Affordable, quality child care remains a major concern for parents across the country and as the 2020 presidential election draws near, presumptive Democratic nominee Joe Biden has unveiled a plan for child care that addresses current shortages. On Tuesday, Biden's campaign introduced a plan that includes free preschool for all, a promise that lower and middle income families won't pay more than 7% of their annual income for child care, and higher pay for caregivers and early childhood educators.
"Today, I'm releasing my plan to mobilize a 21st century care and early childhood education workforce," Biden tweeted Tuesday. "It will ease the financial burden of care for families, create good-paying jobs with good benefits, and treat workers with the dignity they deserve."
In a Medium post outlining Biden's plan, his campaign noted the ongoing coronavirus pandemic had revealed how vital access to affordable quality care is for families, many of whom have since struggled to balance work with caregiving following school and care center closures. But while the current health crisis has exacerbated many of the challenges surrounding caregiving, Biden's campaign stressed these issues were present long before COVID-19.
"Even before the pandemic, our country was experiencing a caregiving crisis," the campaign said. "Often, families made caregiving decisions that came with great financial, professional, physical and emotional costs. Caregivers and early childhood educators — disproportionately women of color — have been underpaid, unseen, and undervalued for far too long."
As part of his plan, Biden would "immediately" extend fiscal relief to state, tribal, and local governments, enabling them to retain workers and keep vital public services such as child care running. To improve access to child care, Biden's plan proposes giving low-and-middle income families two options.
With option one, eligible families can receive a tax credit to help cover the cost of child care for children under the age of 13. Under Biden's plan, families with one eligible child who earn less than $125,000 would receive a refundable tax credit equal to half of their child care costs up to $8,000. Families with two or more children would receive a credit of up to $16,000 while families who earn between $125,000 and $400,000 would earn a partial credit under Biden's plan.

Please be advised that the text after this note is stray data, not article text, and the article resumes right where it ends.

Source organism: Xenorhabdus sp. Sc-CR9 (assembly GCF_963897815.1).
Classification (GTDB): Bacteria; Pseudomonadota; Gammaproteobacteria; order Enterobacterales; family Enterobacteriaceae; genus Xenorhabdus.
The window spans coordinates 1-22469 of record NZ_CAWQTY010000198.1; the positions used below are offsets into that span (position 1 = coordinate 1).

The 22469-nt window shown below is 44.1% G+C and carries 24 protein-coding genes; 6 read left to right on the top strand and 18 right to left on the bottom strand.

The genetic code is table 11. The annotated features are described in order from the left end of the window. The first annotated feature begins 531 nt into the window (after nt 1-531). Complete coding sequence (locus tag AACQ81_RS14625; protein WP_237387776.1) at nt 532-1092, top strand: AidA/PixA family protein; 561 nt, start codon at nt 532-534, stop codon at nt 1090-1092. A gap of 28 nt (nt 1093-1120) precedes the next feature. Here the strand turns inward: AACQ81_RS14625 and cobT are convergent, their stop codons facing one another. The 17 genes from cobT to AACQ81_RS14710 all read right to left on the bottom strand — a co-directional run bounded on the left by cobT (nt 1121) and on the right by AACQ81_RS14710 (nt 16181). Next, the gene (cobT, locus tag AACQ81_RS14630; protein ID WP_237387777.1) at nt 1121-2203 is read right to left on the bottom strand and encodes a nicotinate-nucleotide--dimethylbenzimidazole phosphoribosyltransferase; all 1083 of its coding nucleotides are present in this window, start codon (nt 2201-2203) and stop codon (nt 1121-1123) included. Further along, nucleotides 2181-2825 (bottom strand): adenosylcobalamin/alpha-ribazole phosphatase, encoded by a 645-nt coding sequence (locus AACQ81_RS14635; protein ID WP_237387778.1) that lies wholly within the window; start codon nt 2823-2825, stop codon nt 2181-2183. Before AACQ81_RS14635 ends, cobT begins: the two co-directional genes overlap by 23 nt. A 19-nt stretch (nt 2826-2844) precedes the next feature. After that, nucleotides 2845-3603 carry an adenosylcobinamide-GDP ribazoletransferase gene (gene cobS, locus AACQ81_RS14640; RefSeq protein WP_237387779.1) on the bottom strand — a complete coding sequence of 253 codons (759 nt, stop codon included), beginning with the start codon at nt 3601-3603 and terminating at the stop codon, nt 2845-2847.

Option two would allow low-and-middle income families with children under 5 to forgo the refundable tax credit in favor of sliding scale subsidies based on the Child Care for Working Families Act (CCWFA). Under this option, families with an annual income that falls below 1.5 times the median income in their state will pay no more than 7% of their income toward child care. An analysis from the Center for American Progress estimated that under the sliding scale option, a typical family would pay no more than $45 a week for child care.
Biden's plan would also grant all 3- and 4-year-olds universal access to high-quality pre-kindergarten, a move the presumptive nominee argued would not only help families save on child care costs but could also help close the school readiness gap created by systemic racism. Biden's plan has also called for expanding access to after school, weekend, and summer care to ensure parents who work non-traditional hours can still find affordable, quality care.
In his plan, Biden also vowed to address the nation's child care shortage by implementing a new child care construction tax credit to encourage businesses to build safe, developmentally appropriate child care facilities. The presumptive nominee also proposed raising child care providers pay rates and extending educational opportunities and health care and paid sick, family and medical leave benefits to them.
"Even before the pandemic, millions of parents struggled to find a space for their child in a quality care and educational setting, keeping parents — primarily mothers — out of the workforce or causing them to settle for lower-paying jobs that allowed them time to provide their own child care," Biden's campaign noted. "The danger of a radical decline in the child care sector will increase the challenges parents face as they seek to return to work, make it harder for the economy to recover, and force many early childhood educators — who are disproportionately women of color — out of their jobs."